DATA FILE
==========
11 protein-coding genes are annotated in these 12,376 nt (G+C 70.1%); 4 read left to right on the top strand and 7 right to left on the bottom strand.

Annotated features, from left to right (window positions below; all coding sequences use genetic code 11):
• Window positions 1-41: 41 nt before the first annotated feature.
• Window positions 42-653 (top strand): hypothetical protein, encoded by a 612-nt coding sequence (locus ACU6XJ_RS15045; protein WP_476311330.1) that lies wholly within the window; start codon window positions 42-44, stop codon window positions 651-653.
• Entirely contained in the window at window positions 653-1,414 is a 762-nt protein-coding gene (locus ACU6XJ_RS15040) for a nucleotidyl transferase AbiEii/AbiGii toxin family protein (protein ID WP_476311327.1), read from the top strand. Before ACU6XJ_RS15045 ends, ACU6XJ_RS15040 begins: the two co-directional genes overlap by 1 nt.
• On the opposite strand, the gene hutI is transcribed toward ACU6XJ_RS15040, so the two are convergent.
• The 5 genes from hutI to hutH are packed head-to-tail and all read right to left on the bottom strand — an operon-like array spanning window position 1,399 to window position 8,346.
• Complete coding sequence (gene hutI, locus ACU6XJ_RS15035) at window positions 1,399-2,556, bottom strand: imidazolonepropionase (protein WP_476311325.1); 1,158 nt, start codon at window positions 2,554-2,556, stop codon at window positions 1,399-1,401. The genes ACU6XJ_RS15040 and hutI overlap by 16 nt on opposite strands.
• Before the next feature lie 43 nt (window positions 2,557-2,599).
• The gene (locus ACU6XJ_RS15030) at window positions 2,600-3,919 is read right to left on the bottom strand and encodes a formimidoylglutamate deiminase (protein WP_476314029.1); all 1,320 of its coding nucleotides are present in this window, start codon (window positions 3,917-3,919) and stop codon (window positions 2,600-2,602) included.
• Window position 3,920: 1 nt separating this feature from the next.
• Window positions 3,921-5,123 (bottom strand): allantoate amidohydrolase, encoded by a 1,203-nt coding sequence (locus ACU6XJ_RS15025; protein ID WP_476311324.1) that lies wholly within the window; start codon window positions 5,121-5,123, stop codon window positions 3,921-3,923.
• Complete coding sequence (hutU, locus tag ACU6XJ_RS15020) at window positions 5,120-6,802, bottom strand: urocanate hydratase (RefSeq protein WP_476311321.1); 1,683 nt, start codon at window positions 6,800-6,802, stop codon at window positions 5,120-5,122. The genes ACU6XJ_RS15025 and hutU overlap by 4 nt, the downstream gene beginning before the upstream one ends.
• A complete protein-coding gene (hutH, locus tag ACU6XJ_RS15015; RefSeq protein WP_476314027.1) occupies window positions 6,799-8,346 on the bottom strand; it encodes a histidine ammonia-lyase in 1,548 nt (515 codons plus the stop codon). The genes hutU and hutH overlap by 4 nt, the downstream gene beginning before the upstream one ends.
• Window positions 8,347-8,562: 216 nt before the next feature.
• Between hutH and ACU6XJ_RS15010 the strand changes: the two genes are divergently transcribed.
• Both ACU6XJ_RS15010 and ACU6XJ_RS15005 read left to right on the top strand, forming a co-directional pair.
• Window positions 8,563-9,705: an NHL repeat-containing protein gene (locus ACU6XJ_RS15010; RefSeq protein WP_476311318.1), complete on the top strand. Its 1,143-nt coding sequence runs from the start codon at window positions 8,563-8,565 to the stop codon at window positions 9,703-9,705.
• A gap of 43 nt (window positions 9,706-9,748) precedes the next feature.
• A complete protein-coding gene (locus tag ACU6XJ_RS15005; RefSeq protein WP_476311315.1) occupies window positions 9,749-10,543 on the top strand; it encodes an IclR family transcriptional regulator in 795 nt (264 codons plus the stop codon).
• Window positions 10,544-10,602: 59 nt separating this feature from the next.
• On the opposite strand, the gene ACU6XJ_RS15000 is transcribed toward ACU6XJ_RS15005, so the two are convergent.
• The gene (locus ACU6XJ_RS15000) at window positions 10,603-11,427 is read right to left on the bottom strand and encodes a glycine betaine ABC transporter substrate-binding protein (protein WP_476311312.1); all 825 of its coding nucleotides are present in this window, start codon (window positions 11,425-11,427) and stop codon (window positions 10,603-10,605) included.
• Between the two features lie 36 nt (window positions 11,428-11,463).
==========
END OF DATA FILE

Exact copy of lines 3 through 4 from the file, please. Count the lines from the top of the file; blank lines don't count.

• Window positions 1-41: 41 nt before the first annotated feature.
• Window positions 42-653 (top strand): hypothetical protein, encoded by a 612-nt coding sequence (locus ACU6XJ_RS15045; protein WP_476311330.1) that lies wholly within the window; start codon window positions 42-44, stop codon window positions 651-653.